Presenter Information

Rosa De Angelis, Marist College

Location

Panel 01: Basil 118

Start Date

26-10-2012 3:30 PM

End Date

26-10-2012 5:00 PM

Description

Most Italians thought of themselves, and some still do, in terms of provincial identities. In America, they tended to settle in large Italian colonies, duplicating the customs and traditions of their particular Italian town or village (Mangione and Morreale 130). So it was not unusual for people from one particular town or village to be housed in one tenement or on one block. Family and their village of origin were very important. Everything in their lives was based on one or the other, for those were the things that provided safety and security. Home and family were the only respites available to the immigrant working class in America. In Louisa Ermelino’s The Sisters Mallone, the neighborhood is an extension of what bell hooks calls “homeplace” and has the same “subversive value” (47). The neighborhood expands the domestic space and underscores the tenuous line between public and private, masculine and feminine. In the novel, the Italian-American neighborhoods of New York’s lower East Side and Hell’s Kitchen serve as “sanctuary and trap” for men and women (Barone 20); however, the neighborhood is more sanctuary for women and trap for men. As Fred L. Gardaphé writes, Ermelino “explore[s] and explain[s] the places where power lies in Italian-American culture— with the mothers” (110). Her female characters incrementally propel the traditional power of the domestic space into the public arena, while the male characters become more and more bound by womanhood and the neighborhood. In The Sisters Mallone: Una Storia di Famiglia (2002), Ermelino maps the male and female interactions that occur inside the home and outside it. Both the homeplace and the neighborhood serve as sites of resistance to the social and cultural imperatives of American society that help the Mallones transform their own identities and those of their male counterparts.

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Oct 26th, 3:30 PM Oct 26th, 5:00 PM

Transforming Womanhood in Louisa Ermelino’s The Sisters Mallone

Panel 01: Basil 118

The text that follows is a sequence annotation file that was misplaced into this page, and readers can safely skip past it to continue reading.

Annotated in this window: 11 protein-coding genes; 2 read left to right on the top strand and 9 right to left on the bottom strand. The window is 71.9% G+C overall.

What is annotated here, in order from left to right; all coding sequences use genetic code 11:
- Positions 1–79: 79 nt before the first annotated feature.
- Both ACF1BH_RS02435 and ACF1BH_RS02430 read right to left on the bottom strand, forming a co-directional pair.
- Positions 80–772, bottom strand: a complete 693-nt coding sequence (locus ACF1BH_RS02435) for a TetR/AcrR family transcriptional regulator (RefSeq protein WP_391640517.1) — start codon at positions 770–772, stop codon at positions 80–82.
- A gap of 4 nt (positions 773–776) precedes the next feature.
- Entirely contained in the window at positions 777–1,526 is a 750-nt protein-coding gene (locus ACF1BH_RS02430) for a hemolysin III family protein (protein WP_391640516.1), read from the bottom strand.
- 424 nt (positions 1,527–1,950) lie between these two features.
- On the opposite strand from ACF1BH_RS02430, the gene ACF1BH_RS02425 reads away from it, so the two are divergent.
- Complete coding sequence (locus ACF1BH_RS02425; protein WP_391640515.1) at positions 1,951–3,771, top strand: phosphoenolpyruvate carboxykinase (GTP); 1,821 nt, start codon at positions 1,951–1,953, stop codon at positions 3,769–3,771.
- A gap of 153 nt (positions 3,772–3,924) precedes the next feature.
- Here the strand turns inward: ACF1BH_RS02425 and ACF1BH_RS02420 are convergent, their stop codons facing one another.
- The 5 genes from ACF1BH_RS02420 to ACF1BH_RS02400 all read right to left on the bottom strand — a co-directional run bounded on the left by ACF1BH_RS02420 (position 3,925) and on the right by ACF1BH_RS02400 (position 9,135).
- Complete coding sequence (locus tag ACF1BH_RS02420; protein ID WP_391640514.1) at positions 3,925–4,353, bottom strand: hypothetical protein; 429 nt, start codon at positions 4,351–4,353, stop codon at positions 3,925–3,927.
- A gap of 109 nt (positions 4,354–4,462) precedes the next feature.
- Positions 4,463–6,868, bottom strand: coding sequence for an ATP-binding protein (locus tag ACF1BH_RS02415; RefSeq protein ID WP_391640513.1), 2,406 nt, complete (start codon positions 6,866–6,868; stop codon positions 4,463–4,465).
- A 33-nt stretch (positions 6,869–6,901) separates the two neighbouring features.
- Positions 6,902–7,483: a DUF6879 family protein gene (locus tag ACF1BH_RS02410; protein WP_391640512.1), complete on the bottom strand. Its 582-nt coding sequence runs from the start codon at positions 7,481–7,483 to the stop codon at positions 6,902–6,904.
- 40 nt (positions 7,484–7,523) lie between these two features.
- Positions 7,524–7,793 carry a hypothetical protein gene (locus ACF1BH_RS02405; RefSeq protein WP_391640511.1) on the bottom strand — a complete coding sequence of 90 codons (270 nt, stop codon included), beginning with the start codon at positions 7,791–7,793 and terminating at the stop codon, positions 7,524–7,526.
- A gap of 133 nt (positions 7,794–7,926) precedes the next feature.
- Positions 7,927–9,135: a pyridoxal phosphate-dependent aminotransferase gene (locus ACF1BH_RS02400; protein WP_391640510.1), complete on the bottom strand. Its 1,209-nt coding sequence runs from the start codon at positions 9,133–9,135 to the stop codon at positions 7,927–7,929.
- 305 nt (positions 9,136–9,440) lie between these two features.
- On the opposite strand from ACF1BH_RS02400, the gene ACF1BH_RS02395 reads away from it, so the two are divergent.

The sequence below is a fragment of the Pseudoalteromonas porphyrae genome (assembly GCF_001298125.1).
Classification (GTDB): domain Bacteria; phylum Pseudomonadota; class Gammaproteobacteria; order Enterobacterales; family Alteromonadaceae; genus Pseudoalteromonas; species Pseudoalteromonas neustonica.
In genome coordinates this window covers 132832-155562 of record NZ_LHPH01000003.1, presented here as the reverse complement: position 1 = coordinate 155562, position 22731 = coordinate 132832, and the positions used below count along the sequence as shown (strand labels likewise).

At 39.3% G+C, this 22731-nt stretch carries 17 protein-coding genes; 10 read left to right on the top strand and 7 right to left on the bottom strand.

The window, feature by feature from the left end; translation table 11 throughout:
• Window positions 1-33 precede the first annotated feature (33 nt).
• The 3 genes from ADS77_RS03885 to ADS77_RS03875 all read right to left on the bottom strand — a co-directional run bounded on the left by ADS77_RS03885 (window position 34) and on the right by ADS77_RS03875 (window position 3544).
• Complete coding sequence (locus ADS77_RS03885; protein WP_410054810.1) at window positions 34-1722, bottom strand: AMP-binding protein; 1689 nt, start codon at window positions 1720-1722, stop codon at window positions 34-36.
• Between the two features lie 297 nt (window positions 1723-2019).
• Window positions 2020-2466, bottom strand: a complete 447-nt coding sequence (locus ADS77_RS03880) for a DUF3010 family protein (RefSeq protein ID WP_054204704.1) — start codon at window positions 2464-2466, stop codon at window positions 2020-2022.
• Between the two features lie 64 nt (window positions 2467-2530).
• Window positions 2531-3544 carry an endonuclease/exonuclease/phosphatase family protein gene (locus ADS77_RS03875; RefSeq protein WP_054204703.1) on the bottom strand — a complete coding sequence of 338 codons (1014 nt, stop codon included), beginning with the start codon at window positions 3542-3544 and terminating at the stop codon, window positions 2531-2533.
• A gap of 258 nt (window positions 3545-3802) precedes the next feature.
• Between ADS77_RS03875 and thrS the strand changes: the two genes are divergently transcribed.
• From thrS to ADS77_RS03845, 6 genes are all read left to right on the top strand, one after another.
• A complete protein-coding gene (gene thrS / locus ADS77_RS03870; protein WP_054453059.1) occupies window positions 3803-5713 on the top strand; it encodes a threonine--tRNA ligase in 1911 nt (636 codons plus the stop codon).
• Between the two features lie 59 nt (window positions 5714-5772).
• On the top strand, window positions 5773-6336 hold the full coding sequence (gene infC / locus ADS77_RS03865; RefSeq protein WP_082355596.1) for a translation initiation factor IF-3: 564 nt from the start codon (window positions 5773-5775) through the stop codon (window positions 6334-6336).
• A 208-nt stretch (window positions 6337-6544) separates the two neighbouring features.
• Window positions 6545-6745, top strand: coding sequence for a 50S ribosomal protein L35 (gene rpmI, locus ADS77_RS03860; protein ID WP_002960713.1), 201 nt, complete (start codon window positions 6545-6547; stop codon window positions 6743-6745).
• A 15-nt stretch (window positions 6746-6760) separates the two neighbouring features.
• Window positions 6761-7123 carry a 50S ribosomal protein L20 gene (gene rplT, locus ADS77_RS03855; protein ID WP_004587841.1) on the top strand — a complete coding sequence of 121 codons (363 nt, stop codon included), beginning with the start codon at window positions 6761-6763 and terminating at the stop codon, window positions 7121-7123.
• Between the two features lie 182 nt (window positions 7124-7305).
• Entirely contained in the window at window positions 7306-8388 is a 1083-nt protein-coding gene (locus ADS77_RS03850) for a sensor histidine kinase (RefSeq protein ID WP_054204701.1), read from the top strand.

Most Italians thought of themselves, and some still do, in terms of provincial identities. In America, they tended to settle in large Italian colonies, duplicating the customs and traditions of their particular Italian town or village (Mangione and Morreale 130). So it was not unusual for people from one particular town or village to be housed in one tenement or on one block. Family and their village of origin were very important. Everything in their lives was based on one or the other, for those were the things that provided safety and security. Home and family were the only respites available to the immigrant working class in America. In Louisa Ermelino’s The Sisters Mallone, the neighborhood is an extension of what bell hooks calls “homeplace” and has the same “subversive value” (47). The neighborhood expands the domestic space and underscores the tenuous line between public and private, masculine and feminine. In the novel, the Italian-American neighborhoods of New York’s lower East Side and Hell’s Kitchen serve as “sanctuary and trap” for men and women (Barone 20); however, the neighborhood is more sanctuary for women and trap for men. As Fred L. Gardaphé writes, Ermelino “explore[s] and explain[s] the places where power lies in Italian-American culture— with the mothers” (110). Her female characters incrementally propel the traditional power of the domestic space into the public arena, while the male characters become more and more bound by womanhood and the neighborhood. In The Sisters Mallone: Una Storia di Famiglia (2002), Ermelino maps the male and female interactions that occur inside the home and outside it. Both the homeplace and the neighborhood serve as sites of resistance to the social and cultural imperatives of American society that help the Mallones transform their own identities and those of their male counterparts.